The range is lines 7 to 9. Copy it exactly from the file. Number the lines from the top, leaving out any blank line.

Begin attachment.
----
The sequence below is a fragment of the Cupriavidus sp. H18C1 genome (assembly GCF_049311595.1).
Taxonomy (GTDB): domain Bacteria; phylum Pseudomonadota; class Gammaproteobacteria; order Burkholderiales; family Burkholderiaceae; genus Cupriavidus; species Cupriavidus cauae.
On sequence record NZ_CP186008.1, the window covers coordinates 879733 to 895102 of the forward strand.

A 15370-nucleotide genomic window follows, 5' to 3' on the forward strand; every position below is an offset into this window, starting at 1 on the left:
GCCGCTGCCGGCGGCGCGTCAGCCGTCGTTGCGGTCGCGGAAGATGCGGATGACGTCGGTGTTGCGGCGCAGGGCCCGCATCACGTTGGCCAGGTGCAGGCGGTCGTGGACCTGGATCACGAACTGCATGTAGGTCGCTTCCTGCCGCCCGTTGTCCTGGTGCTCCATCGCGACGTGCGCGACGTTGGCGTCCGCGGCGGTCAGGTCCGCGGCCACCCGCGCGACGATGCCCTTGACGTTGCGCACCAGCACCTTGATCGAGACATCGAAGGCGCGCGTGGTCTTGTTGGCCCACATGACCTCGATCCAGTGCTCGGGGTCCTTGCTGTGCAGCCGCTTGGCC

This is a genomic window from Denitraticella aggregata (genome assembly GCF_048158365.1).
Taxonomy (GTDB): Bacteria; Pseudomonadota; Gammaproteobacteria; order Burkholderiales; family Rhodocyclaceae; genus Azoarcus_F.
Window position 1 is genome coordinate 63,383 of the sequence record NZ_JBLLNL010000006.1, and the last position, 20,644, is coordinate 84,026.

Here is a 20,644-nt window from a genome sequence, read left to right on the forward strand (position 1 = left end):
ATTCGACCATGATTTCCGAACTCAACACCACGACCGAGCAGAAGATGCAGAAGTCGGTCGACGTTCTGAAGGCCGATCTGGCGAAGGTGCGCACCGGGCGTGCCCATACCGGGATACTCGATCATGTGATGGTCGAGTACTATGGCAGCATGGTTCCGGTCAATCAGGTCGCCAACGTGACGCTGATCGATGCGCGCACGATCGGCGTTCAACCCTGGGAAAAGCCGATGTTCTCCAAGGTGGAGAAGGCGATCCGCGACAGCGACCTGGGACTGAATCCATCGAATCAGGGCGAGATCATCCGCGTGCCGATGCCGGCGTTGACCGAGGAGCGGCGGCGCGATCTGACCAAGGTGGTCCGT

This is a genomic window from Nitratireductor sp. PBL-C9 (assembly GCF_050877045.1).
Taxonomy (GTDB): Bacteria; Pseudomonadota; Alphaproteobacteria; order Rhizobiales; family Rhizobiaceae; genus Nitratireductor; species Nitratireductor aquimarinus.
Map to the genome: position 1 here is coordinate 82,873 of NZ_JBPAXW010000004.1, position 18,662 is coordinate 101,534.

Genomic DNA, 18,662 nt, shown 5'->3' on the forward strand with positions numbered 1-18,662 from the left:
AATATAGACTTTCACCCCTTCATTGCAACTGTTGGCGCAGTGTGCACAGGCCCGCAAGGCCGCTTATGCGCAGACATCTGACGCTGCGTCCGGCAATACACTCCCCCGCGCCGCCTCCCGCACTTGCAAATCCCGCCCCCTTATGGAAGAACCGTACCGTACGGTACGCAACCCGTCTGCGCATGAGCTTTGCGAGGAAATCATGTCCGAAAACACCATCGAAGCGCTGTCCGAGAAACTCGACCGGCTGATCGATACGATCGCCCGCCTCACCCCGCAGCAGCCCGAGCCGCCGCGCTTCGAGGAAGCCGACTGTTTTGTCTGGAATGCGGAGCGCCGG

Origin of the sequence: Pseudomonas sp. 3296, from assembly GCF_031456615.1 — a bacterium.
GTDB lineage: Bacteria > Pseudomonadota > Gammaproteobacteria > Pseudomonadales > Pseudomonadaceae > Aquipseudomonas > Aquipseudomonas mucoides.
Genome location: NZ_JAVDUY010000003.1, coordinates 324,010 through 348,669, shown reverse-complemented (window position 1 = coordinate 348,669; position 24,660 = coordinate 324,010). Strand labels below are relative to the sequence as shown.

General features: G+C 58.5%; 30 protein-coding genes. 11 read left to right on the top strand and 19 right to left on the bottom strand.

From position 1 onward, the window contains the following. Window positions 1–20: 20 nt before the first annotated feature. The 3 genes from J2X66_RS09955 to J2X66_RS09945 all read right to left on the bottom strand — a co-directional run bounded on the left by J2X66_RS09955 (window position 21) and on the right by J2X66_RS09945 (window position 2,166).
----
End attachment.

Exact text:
Taxonomy (GTDB): Bacteria; Pseudomonadota; Gammaproteobacteria; order Burkholderiales; family Rhodocyclaceae; genus Azoarcus_F.
Window position 1 is genome coordinate 63,383 of the sequence record NZ_JBLLNL010000006.1, and the last position, 20,644, is coordinate 84,026.

Here is a 20,644-nt window from a genome sequence, read left to right on the forward strand (position 1 = left end):